Sexual Side Effects of Suboxone

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Suboxone is a common prescription medication for opioid use disorder (some people say opioid dependence or opioid addiction). Suboxone treatment reduces cravings, stabilizes recovery, and helps make withdrawal symptoms to be more easily managed. Suboxone can be a life-saving medication when assisting someone in gaining control over their opioid use disorder (opioid dependence). Still, like any medication, it can create unwanted side effects and health issues. Suboxone side effects include nausea, headaches, constipation, and insomnia. For most people, these common side effects are minimal and don’t outweigh how the medication helps people gain control and a sense of normalcy in their lives.

The unspoken sexual side effects of MAT

There are some adverse effects of Suboxone and buprenorphine treatment that many folks find embarrassing and hard to talk about. It is estimated that about 20% of people taking Suboxone or buprenorphine may experience some type of sexual impact. This may be a lower rate than experienced by those using methadone maintenance treatment but it is still significant. It has been suggested that these adverse effects occur because opioids and opioid agonists such as Suboxone can affect the body’s hypothalamic-pituitary-gonadal axis, which is responsible for producing the hormones associated with sexual functions and reproductive matters. Some of the reported sexual dysfunctions (most of which are potential side effects of all opioid use) include:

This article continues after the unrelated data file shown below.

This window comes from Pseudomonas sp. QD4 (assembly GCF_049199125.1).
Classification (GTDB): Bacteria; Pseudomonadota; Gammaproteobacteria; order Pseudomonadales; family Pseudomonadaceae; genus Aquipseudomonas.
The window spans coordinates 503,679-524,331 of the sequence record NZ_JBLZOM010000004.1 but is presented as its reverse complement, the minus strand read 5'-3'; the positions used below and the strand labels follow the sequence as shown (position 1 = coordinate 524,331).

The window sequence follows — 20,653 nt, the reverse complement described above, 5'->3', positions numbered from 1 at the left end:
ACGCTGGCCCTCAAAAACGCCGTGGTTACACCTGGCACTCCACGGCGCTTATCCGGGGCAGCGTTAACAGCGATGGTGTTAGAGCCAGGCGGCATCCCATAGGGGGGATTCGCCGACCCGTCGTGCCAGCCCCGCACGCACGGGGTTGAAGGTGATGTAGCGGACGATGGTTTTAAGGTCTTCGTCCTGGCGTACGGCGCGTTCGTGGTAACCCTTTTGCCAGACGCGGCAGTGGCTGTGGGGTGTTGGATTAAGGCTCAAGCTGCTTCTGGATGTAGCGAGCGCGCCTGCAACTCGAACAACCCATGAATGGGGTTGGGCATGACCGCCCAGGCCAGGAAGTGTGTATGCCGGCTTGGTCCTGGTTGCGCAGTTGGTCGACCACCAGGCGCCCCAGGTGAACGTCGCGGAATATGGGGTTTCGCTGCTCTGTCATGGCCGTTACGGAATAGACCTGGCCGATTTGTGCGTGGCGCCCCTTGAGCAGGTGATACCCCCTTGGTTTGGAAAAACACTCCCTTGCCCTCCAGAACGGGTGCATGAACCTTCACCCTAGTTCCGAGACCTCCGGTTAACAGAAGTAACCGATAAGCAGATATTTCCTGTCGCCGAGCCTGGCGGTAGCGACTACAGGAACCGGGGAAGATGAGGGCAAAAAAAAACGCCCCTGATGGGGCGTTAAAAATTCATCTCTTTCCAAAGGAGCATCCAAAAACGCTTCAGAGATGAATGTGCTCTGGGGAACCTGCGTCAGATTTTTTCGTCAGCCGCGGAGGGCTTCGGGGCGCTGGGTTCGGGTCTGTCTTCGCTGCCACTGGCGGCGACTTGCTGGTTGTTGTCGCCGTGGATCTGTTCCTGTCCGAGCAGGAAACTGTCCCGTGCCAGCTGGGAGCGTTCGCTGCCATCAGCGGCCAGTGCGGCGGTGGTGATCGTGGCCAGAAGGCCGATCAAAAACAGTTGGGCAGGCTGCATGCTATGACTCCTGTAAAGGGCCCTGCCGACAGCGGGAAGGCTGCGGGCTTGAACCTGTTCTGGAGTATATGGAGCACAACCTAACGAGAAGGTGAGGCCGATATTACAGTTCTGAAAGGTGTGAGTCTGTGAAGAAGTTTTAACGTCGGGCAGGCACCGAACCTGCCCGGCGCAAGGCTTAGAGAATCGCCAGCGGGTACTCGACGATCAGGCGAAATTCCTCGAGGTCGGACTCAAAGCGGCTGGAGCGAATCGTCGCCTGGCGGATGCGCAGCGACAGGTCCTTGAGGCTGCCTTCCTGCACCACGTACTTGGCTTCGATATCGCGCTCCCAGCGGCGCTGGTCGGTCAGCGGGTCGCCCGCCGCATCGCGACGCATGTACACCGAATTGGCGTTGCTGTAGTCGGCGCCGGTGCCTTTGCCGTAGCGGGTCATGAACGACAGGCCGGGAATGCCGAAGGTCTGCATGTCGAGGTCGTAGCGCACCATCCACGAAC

• erectile dysfunction
  • reduced satisfaction during sex
  • orgasmic dysfunction
  • low libido (low sexual desire)
  • low testosterone levels
  • changes in menstruation/menstrual cycle
  • infertility
  • premature ejaculation/ejaculatory dysfunction
  • abdominal pain

Of these sexual effects, the most commonly occurring ones have been reported to be erectile dysfunction and decreased sex drive. Both men and women report that Suboxone can diminish sexual desire, making it more difficult to orgasm in turn impacting their overall sexual health.

For many these side effects matter

From the outside, the risk of opioid-induced sexual dysfunction might sound like a small price to pay to recover from opioid use disorder. The impact on one’s sexual health can have repercussions for an individual’s relationships, sense of satisfaction with life,  and decreased self-esteem; It also can create barriers to long-term recovery. Sexual dysfunction can make people feel defective or broken. Some people feel ashamed and want to stop treatment for opioid use early in an attempt to rectify the situation. It’s important to remember, though, that opioid use on its own causes sexual dysfunction. So if quitting treatment leads to a relapse or if there has been long-term opioid use, sexual function may not improve.

Talk to your medical provider about treatment options

While the side effects listed above can be concerning, there is good news. If you experience them, you are not alone and they are treatable!